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EIA Inventory Data: Impact on Oil

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Changes in inventory levels

On April 24, the EIA (U.S. Energy Information Administration) is scheduled to announce last week’s US crude oil inventory data. A rise of less than 0.14 MMbbls (million barrels) would keep the inventories spread in the negative territory. A fall of more than 9 MMbbls would help the inventories spread to contract more into the negative territory. A Reuters poll expects a fall of 0.17 MMbbls in oil inventories. If the EIA data are in line with the poll, the inventories spread will contract by one percentage point.

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Oil inventories and their five-year average

In the week ending April 12, US crude oil inventories were 2% below their five-year average—compared to on par with their five-year average the previous week. Oil prices and the inventories spread usually move inversely. If the inventories spread remains in the negative territory or expands more, it could boost oil prices in the coming weeks. The inventories spread is the difference between oil inventories and their five-year average.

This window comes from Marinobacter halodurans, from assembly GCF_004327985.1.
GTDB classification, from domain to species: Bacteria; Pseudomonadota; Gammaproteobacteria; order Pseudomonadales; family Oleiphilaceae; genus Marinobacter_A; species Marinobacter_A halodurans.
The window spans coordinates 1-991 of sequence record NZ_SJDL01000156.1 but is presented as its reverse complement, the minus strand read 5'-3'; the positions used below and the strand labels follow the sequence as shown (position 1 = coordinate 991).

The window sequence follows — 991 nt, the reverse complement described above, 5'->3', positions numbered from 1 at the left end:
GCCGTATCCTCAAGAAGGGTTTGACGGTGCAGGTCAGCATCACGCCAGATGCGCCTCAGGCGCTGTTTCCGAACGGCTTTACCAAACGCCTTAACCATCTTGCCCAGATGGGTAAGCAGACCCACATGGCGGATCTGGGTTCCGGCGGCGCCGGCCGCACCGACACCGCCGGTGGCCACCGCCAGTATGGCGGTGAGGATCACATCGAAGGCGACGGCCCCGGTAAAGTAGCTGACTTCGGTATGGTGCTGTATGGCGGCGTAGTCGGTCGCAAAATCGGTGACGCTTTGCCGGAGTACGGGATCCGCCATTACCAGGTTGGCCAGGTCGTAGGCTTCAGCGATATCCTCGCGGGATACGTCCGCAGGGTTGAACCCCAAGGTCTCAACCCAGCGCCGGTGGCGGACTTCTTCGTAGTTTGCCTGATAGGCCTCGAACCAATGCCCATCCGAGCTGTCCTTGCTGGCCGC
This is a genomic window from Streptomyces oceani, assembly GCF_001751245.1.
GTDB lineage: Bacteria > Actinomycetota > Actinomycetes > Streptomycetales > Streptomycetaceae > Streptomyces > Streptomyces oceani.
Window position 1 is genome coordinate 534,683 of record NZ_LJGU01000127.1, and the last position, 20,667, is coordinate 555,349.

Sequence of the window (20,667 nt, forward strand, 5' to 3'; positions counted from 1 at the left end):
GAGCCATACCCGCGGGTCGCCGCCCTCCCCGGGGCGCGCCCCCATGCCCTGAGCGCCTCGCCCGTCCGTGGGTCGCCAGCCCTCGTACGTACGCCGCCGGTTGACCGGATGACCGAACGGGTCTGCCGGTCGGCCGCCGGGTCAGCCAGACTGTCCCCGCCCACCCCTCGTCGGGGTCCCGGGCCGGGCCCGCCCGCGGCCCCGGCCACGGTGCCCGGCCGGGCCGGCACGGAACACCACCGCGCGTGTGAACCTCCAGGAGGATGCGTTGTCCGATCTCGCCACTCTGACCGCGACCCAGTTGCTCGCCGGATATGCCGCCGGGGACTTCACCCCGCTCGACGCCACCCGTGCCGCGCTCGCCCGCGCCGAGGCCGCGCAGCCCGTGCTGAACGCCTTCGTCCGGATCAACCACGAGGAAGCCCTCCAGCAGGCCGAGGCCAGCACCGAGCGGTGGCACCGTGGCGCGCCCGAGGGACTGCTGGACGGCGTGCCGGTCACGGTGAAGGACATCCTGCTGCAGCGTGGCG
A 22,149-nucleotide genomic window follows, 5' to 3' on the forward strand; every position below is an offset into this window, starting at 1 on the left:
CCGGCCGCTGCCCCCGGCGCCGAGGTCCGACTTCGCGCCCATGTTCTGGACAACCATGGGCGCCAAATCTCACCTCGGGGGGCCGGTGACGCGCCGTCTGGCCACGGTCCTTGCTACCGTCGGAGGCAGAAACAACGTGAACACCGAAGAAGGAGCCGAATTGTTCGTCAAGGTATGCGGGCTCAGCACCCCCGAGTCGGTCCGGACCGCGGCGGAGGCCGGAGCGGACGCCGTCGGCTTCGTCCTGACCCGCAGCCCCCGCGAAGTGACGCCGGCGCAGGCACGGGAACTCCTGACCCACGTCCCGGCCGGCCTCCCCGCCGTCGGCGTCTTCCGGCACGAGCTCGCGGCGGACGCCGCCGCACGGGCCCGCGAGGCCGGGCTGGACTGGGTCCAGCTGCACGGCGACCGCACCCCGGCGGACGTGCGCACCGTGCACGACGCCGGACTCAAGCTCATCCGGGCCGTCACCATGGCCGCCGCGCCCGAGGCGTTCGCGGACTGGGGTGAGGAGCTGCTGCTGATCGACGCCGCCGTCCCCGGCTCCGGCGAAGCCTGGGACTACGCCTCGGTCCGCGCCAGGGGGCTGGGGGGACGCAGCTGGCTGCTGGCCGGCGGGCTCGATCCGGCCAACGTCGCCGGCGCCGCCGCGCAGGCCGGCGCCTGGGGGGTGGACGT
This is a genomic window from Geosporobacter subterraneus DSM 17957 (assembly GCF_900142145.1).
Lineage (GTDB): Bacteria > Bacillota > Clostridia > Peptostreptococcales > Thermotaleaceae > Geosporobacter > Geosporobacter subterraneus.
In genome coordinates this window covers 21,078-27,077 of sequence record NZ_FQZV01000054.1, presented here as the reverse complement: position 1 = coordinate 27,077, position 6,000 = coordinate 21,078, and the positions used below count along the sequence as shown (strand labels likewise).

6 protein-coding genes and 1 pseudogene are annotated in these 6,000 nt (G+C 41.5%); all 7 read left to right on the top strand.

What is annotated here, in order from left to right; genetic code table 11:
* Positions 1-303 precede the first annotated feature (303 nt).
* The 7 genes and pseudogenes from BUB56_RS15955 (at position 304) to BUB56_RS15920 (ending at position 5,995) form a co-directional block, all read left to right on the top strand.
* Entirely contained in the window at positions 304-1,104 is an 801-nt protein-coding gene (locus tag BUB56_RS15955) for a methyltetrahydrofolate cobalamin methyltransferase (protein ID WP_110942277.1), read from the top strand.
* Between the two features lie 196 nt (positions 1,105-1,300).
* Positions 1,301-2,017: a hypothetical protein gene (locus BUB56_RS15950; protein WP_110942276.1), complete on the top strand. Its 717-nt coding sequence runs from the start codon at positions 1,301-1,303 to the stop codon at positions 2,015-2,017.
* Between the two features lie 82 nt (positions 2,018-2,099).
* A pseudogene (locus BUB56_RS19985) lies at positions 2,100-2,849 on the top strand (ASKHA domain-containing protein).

Oil prices and energy stocks

Since the EIA released its inventory data on April 17, US crude oil June futures have risen 2.6%. On April 17–22, oil-weighted stocks Oasis Petroleum (OAS), Denbury Resources (DNR), and Carrizo Oil & Gas (CRZO) rose 7.2%, 11.8%, and 13.1%, respectively, and outperformed their peers. The inventories spread coming back into the red zone and the end of US waivers might have boosted oil prices.

Since April 17, the S&P 500 (SPY) and the Dow Jones Industrial Average (DIA) have risen 0.3% and 0.2%, respectively. These indexes’ energy components are sensitive to oil prices.

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